“If we kept the counterweight, the head might feel too light compared to the build and the swing weight might get too low,” says Brekke.

Cleveland believes the accuracy build option is a simple fitting solution for target golfers who may not want to invest in a Full Monty driver fitting.

“Srixon and the other leading brands need the full fitting experience and those are extremely beneficial for those types of players,’ Brekke says. “But something simple and straightforward is better than nothing, which is often what our target player is considering.”

Notes From The Field

If you’re a single-digit bomber looking to optimize dispersion 280 to 300 yards downrange, Cleveland Launcher XL drivers aren’t made for you. It’s a game improvement driver designed to help slow to moderate swing-speed players keep the ball in play and maybe get it a little farther down the fairway.

As a poster child, may I submit my buddy, Brett? He’s 63 and the quintessential recreational golfer. He hits his ill-fitting Callaway Diablo maybe 180 yards. Sometimes he can find it, sometimes he can’t. You could type GET LESSONS in the comments section but you might as well be speaking Klingon to Brett. He’s not one of us. He just wants to have a little fun.

Brett is trying out the Launcher XL Lite. So far, he’s noticeably longer—maybe 190 to 200—and he’s in play more often than he isn’t. Could he do better with lessons and a custom-fitted high-end driver-shaft combo? No doubt but golf doesn’t rule Brett’s life. Believe it or not, there are people like that.

And, no, the Launcher XL won’t fix Brett’s crappy swing. But it can help make his crappy swing more playable. For Brett, that’s a big win.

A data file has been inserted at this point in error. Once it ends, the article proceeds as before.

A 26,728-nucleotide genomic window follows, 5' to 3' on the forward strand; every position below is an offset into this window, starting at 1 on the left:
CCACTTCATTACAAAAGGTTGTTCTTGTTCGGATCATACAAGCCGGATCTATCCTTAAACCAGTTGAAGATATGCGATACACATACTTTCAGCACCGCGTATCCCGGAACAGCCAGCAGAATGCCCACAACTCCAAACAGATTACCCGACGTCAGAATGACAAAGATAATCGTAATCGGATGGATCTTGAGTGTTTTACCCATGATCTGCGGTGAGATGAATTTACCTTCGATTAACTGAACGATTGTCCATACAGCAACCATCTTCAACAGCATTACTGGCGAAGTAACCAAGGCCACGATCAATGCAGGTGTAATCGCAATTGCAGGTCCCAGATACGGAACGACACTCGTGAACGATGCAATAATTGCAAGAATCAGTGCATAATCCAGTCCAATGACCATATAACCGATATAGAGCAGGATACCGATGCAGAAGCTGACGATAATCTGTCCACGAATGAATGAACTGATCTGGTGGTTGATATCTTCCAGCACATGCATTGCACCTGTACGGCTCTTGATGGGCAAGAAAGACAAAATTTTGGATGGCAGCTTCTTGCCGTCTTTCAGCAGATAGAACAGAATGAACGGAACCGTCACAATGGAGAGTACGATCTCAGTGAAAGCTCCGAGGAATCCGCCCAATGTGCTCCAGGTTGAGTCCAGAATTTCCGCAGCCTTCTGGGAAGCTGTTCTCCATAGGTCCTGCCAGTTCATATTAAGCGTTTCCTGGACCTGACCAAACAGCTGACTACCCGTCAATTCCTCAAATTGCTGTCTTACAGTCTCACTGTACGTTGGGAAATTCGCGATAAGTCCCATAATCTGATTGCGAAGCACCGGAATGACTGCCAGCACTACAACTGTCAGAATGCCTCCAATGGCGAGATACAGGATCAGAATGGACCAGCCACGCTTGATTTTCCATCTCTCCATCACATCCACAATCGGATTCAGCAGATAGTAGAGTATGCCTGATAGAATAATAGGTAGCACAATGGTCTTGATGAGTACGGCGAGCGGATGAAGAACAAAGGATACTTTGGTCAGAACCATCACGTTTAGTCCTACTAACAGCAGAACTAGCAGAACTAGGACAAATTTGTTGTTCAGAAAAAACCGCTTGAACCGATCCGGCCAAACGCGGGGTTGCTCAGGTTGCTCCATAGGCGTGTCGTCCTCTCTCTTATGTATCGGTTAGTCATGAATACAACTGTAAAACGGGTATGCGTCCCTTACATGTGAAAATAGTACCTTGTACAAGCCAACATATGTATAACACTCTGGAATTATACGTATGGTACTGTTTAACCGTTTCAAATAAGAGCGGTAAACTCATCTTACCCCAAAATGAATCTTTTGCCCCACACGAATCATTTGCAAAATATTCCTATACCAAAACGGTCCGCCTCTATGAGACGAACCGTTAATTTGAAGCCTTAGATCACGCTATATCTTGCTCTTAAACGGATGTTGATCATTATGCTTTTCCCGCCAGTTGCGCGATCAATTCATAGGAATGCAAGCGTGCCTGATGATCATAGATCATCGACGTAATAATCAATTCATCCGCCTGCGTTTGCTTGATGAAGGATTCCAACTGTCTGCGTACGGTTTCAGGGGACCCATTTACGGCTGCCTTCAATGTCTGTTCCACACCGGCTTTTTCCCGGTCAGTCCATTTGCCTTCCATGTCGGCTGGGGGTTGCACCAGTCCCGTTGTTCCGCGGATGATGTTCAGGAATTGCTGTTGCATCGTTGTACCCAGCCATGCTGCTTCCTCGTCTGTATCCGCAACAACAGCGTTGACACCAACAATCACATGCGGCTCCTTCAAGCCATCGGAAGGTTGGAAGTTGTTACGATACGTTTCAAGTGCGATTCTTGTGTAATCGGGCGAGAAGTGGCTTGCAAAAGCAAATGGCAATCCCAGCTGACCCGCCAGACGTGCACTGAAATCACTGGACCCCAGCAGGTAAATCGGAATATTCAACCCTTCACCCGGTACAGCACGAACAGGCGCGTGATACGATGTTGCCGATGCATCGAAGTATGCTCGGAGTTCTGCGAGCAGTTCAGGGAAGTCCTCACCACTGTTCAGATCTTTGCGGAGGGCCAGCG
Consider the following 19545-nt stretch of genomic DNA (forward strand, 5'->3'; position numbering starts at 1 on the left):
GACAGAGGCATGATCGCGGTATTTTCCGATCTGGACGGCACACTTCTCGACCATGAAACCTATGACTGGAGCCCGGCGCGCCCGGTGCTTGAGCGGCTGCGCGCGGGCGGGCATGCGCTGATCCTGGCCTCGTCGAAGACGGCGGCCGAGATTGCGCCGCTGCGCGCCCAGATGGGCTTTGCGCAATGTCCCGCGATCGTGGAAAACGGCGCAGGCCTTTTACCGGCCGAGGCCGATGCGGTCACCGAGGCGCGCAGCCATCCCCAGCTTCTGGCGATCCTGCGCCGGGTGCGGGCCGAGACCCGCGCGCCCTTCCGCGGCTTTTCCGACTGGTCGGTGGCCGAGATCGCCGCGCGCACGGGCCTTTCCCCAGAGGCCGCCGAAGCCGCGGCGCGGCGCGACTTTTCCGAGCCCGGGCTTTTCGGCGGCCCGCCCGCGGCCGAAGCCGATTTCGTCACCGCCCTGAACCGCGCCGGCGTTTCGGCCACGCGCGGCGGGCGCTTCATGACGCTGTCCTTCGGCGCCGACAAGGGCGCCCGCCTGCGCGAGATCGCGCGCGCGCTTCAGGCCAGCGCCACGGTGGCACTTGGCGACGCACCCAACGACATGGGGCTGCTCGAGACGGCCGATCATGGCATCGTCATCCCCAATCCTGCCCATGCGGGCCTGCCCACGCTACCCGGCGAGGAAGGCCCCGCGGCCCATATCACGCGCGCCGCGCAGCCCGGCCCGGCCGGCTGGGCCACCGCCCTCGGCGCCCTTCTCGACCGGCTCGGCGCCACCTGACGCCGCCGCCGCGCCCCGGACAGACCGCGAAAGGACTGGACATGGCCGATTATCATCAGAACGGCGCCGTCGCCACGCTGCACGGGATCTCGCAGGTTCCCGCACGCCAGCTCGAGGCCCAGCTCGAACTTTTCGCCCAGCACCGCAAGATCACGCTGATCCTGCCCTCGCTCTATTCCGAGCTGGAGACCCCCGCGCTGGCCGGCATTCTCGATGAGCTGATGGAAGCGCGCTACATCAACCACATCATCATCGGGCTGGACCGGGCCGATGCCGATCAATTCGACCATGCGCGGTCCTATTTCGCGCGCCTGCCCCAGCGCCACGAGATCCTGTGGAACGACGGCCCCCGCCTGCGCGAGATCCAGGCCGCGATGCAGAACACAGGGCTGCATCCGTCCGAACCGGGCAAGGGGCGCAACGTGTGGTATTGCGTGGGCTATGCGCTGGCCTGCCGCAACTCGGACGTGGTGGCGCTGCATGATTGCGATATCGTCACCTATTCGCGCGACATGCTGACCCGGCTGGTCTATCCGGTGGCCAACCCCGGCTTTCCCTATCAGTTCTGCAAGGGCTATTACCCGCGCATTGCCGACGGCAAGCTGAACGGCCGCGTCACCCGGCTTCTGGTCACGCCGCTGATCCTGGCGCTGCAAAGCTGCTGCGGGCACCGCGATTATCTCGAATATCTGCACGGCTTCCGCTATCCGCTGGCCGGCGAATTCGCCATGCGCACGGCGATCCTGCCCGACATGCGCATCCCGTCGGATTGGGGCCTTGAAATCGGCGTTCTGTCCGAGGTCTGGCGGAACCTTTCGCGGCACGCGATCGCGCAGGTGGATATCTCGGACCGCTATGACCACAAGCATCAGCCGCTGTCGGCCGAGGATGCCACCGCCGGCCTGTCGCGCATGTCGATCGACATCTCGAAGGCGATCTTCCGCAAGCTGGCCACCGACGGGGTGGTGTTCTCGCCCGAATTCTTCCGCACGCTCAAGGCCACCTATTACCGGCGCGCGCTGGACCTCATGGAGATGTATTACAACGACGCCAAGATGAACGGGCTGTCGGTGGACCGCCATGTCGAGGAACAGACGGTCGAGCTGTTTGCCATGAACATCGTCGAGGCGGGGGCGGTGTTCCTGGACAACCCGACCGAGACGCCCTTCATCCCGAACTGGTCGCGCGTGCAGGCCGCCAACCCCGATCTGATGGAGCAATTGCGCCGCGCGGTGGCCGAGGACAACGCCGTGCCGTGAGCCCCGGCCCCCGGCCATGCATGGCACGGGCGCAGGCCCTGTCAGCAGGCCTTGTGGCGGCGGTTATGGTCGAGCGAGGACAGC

I’ve gamed the adjustable Launcher XL for nearly a month. It’s not the longest driver I’ve ever hit and while my swing remains a post-knee surgery work in progress, I am hitting fairways with it. That includes 11-of-11 fairways in which I hit driver a week ago, something that hasn’t happened in a generation.

Cleveland Launcher XL Specs, Price and Availability

The standard Launcher XL will be available in 9-, 10.5- and 12-degree options, and can be loft-adjusted up or down 1.5 degrees in half-degree increments. The Project X Cypher 50 is the stock shaft and weighs in at 56 grams in the 6.0 stiff, 54 grams in the 5.5 regular and 52 grams in the 5.0 A-flex. Project X describes the Cypher as mid-launch and mid-spin.

The standard build is 45.75 inches with the optional accuracy build one inch shorter. The Launcher XL will be available for both left- and right-handed golfers.

The Launcher XL Lite and XL draw models have bonded hosels. The XL Lite will be available in 10.5 degrees for both lefties and righties and in 12 degrees  for righties only. The XL Lite Draw will be available in 10.5degrees  for righties only. The Cypher 40 is stock, weighing 50 grams in stiff and 48 grams in both regular and A-flex.

The stock grip is the 52-gram Golf Pride Tour Velvet 360.

For women, the 12-degree XL Lite in right-handed only is standard. The 10.5-degree standard (LH and RH) and draw (RH only) versions are available via custom order as is a women’s accuracy build. The Cypher 50-gram 40 Ladies shaft is stock along with a 35-gram Winn Dri-Tac Ladies grip.

The adjustable Cleveland Launcher XL will retail for $399.99. The XL Lite and XL Lite draw will retail for $349.99.

They’ll be available in stores and online starting Aug. 20.

Cleveland Launcher XL driver